I have been remiss in getting my blogging up to date. The weather has been so nice, I did not want to be inside. And now my evenings are spent watching the Olympics. Those moguls skiers are going to need good orthopedists. I can almost hear their knees cracking! And Apolo is still a fresh faced young cutey.

Two friends and I went to Wolffy's for lunch on Saturday. It was quite busy. Wolffy was wandering around greeting people making sure all was well. This is a good way to keep customers coming back. 2 of us had the meatball sandwich which is great. She had fries and I had the homemade chips, which are perfectly made, not greasy and just plain good. My other friend had a salad which was generous and she enjoyed it very much. The location is great for a stop on the way to the ballpark. They have food to go, too. It's at the corner of Market & 9th. Wolffy advised us to try the deep dish Chicago pizza next time.

It seems that our City leaders just do not want to deal with this issue of homelessness. There is a plan in place but, it is not being followed. It seems there should not only be a location for a permanent shelter, but it should be under construction. Recent conversations with visitors to our City have been enlightening. They certainly have noticed these people sleeping on the sidewalks and in doorways, and along the boardwalk. A couple from Germany expressed shock at the number of people and the fact that human waste was visible and odiferous. Many people said it was probably the weather that drew so many homeless to San Diego. There were also questions about why they are allowed to panhandle at the cruise ship areas. I asked several European visitors if they had the same problems and all replied virtually the same; it is not tolerated! That left me wondering what they do with the homeless, across the pond. I'll need to do some research. And, what do other US cities do? I know that New York cleaned up Times Square. What about other cities? Research again.

I would encourange ALL residents who are concerned about the homeless situation to e-mail their City Council Representative AND Mayor Sanders. Let them know that this longstanding problem must be handled. If you have any suggestions, please include them. For those in the downtown, East Village, Embarcadero, etc., your City Councilman is Kevin Faulconer: [email protected]

Names, e-mails, addresses can be found on the City of San Diego website: sandiego.gov

I love a good rainstorm. I get a kick out of the local weathercasters. They get so excited about having something to talk about! Storm Watch. I also wonder about the drivers who needed to be rescued. Often they drive around the warning signs because they apparently can see how deep the water is and their car can surely make it. OOPS, miscalculation. Does the City bill them for the rescue?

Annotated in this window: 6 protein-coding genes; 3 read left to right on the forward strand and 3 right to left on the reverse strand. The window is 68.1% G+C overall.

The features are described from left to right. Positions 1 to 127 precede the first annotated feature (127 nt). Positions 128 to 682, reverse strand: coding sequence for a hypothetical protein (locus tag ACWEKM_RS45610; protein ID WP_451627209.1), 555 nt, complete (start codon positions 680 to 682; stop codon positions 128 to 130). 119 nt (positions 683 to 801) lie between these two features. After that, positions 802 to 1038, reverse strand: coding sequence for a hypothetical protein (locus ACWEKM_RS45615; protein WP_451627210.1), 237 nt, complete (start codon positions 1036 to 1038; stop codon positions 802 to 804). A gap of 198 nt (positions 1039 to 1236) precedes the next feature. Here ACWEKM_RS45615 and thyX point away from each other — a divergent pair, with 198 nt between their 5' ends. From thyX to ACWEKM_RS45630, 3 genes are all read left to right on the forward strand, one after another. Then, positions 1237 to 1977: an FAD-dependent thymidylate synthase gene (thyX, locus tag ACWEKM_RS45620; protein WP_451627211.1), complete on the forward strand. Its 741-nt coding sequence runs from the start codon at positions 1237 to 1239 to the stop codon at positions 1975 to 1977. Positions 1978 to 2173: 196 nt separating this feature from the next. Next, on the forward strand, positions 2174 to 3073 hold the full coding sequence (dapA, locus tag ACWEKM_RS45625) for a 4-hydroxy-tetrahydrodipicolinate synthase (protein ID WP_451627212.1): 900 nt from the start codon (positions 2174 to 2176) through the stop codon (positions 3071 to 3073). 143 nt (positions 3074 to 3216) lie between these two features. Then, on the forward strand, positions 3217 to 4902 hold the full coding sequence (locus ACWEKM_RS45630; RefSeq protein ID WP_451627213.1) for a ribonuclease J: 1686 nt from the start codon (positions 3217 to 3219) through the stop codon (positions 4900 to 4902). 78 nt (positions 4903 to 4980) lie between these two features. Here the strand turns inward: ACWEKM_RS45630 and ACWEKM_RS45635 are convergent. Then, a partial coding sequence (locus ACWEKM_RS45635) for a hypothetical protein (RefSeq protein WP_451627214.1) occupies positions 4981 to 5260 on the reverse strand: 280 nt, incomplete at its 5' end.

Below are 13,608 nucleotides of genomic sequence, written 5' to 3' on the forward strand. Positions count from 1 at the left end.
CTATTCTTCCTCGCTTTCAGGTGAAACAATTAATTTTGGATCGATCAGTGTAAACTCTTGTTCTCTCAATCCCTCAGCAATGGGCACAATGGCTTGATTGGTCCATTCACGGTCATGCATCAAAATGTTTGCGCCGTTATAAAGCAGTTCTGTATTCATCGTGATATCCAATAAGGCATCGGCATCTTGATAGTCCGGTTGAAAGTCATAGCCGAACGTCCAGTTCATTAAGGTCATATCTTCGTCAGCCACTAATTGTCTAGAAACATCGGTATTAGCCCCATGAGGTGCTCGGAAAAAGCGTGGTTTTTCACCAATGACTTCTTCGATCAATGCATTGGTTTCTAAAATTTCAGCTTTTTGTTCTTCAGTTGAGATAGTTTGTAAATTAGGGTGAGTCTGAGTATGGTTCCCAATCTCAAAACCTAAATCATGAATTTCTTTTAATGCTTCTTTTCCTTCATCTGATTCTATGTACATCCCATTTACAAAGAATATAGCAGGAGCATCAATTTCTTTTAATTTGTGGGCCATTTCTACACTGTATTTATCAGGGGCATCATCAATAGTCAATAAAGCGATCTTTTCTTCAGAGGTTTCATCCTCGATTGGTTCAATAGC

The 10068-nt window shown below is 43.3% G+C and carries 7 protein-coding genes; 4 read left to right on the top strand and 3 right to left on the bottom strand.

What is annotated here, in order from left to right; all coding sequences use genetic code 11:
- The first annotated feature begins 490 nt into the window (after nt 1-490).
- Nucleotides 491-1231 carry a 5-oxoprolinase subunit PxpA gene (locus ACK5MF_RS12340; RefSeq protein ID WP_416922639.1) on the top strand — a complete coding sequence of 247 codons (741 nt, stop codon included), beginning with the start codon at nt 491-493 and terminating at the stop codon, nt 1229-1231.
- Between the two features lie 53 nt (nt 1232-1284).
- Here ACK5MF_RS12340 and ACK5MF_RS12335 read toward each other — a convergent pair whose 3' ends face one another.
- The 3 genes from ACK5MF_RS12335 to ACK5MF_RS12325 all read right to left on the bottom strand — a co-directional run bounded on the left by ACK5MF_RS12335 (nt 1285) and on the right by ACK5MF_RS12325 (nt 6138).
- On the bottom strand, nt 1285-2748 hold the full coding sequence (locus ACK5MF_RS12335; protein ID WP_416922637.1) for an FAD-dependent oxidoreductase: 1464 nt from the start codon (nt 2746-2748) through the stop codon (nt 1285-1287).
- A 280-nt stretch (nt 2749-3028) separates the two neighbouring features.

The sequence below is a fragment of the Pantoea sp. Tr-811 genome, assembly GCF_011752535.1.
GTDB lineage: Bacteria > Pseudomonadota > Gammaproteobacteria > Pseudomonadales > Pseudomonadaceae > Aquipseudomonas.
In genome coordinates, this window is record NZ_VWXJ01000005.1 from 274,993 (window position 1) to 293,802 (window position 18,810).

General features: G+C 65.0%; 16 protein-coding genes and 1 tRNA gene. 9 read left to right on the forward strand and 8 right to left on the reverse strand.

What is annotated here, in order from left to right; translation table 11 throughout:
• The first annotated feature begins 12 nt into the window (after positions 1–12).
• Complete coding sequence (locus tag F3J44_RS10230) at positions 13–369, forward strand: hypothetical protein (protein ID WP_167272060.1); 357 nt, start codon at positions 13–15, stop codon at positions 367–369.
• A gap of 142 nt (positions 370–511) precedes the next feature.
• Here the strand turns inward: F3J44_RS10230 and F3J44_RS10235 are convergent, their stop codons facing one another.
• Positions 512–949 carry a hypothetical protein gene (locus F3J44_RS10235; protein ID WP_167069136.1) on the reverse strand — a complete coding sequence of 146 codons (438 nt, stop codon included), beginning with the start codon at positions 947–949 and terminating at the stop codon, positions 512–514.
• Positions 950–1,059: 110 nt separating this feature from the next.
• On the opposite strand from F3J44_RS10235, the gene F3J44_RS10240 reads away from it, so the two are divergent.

I still have questions about the last Friday of the month bicycle extravaganza that goes on. I know they gather in Balboa Park and from there I do not know how they proceed. I do know they pound on cars as they go past, they make illegal turns, they travel down one-way streets, going the wrong way and this is all tolerated by our police force. In fact, they direct traffic to give room to the bicyclists. WHY? If people want to have a disorganized walk around town, in the streets, ignoring stoplights, they need a parade permit. Right? So, can somebody tell me why this spectacle is allowed? Mayor Sanders office told me they've had a lot of complaints.

Hope everyone had the Valentine's Day they wanted.

So long

More like this:


SDaniels Feb. 15, 2010 @ 4:27 a.m.

AuntieSD: You are referring in your last paragraph to Critical Mass--if you aren't aware of the name of this monthly event. Pounding on cars (or yelling) is not really as common as you seem to suggest--there are admittedly a few hooligans here and there who drink before they join the ride and get belligerent, but most riders are respectful to drivers, and chide the hooliganish few. Real Critical Massers do not want a bad name. The whole idea is to stop traffic here and there just as long as it takes for riders pass on the route taken for that particular ride, and believe it or not, this is done in as orderly and safe a fashion as possible. There are always riders who take on the job of traffic directors, and are experienced at it, having organized many rides. They take safety seriously, as well as the philosophy that cyclists deserve safer roads and separate pathways for bikes, and that more people should bike to work and help clear congested, polluted roads. Unfortunately and admittedly, this philosophy does not communicate well to drivers who just want the road clear for themselves-now! When I was of able body, I participated in one ride, to support the vision of a city of more accessible, more numerous, and longer bike pathways. It was an exhilarating experience, whizzing down a car-free Washington Street, and feeling solidarity with other riders--however, I decided that it was a little too dangerous, due to again, the few who try to ruin the ride for everyone with belligerent behavior (including irate drivers), and due to what I see as a need for better, more positive communication of the Critical Mass philosophy, as well as more sophisticated organizaation of rides, in tune with law enforcement if possible.

But such is the nature of protest--a healthy activity we need more of in this country. I don't mean to start up controversy on this well-worn topic on your thread, AuntieSD--just wanted to clear up a few points :)


SDaniels Feb. 15, 2010 @ 4:33 a.m.

PS: Your wish is to have a downtown that is less noisy in residential zones, and more aesthetically pleasing. If we were to encourage better city planning, your vision might include more dedicated bike paths, and perhaps some cobble-stoned squares and walkways for just pedestrians--all closed to auto traffic. Wouldn't that be great? Works for many cities worldwide, and makes sense for a city of year-round tourism--why not San Diego?